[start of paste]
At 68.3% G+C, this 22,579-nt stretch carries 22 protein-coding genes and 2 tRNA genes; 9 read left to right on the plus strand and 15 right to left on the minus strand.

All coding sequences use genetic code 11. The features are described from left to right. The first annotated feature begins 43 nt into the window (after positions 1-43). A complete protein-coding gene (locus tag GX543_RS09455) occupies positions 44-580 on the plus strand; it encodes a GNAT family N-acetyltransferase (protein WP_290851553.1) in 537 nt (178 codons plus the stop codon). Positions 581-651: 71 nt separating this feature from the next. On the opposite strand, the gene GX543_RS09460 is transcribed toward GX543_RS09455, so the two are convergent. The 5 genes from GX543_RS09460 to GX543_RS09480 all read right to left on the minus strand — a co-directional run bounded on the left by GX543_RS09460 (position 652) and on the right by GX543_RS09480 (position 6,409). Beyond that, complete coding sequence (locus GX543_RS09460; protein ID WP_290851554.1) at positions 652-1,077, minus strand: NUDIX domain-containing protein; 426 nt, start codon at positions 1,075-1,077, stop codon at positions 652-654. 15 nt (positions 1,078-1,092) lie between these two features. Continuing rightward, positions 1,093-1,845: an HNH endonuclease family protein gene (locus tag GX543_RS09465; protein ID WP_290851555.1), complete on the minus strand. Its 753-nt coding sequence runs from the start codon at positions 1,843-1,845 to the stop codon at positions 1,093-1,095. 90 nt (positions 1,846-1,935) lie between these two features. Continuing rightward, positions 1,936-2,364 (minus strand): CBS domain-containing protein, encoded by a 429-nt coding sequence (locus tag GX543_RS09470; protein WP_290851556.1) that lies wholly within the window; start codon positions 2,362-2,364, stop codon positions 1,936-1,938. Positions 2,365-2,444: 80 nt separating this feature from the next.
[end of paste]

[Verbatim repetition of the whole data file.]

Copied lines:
At 68.3% G+C, this 22,579-nt stretch carries 22 protein-coding genes and 2 tRNA genes; 9 read left to right on the plus strand and 15 right to left on the minus strand.

All coding sequences use genetic code 11. The features are described from left to right. The first annotated feature begins 43 nt into the window (after positions 1-43). A complete protein-coding gene (locus tag GX543_RS09455) occupies positions 44-580 on the plus strand; it encodes a GNAT family N-acetyltransferase (protein WP_290851553.1) in 537 nt (178 codons plus the stop codon). Positions 581-651: 71 nt separating this feature from the next. On the opposite strand, the gene GX543_RS09460 is transcribed toward GX543_RS09455, so the two are convergent. The 5 genes from GX543_RS09460 to GX543_RS09480 all read right to left on the minus strand — a co-directional run bounded on the left by GX543_RS09460 (position 652) and on the right by GX543_RS09480 (position 6,409). Beyond that, complete coding sequence (locus GX543_RS09460; protein ID WP_290851554.1) at positions 652-1,077, minus strand: NUDIX domain-containing protein; 426 nt, start codon at positions 1,075-1,077, stop codon at positions 652-654. 15 nt (positions 1,078-1,092) lie between these two features. Continuing rightward, positions 1,093-1,845: an HNH endonuclease family protein gene (locus tag GX543_RS09465; protein ID WP_290851555.1), complete on the minus strand. Its 753-nt coding sequence runs from the start codon at positions 1,843-1,845 to the stop codon at positions 1,093-1,095. 90 nt (positions 1,846-1,935) lie between these two features. Continuing rightward, positions 1,936-2,364 (minus strand): CBS domain-containing protein, encoded by a 429-nt coding sequence (locus tag GX543_RS09470; protein WP_290851556.1) that lies wholly within the window; start codon positions 2,362-2,364, stop codon positions 1,936-1,938. Positions 2,365-2,444: 80 nt separating this feature from the next.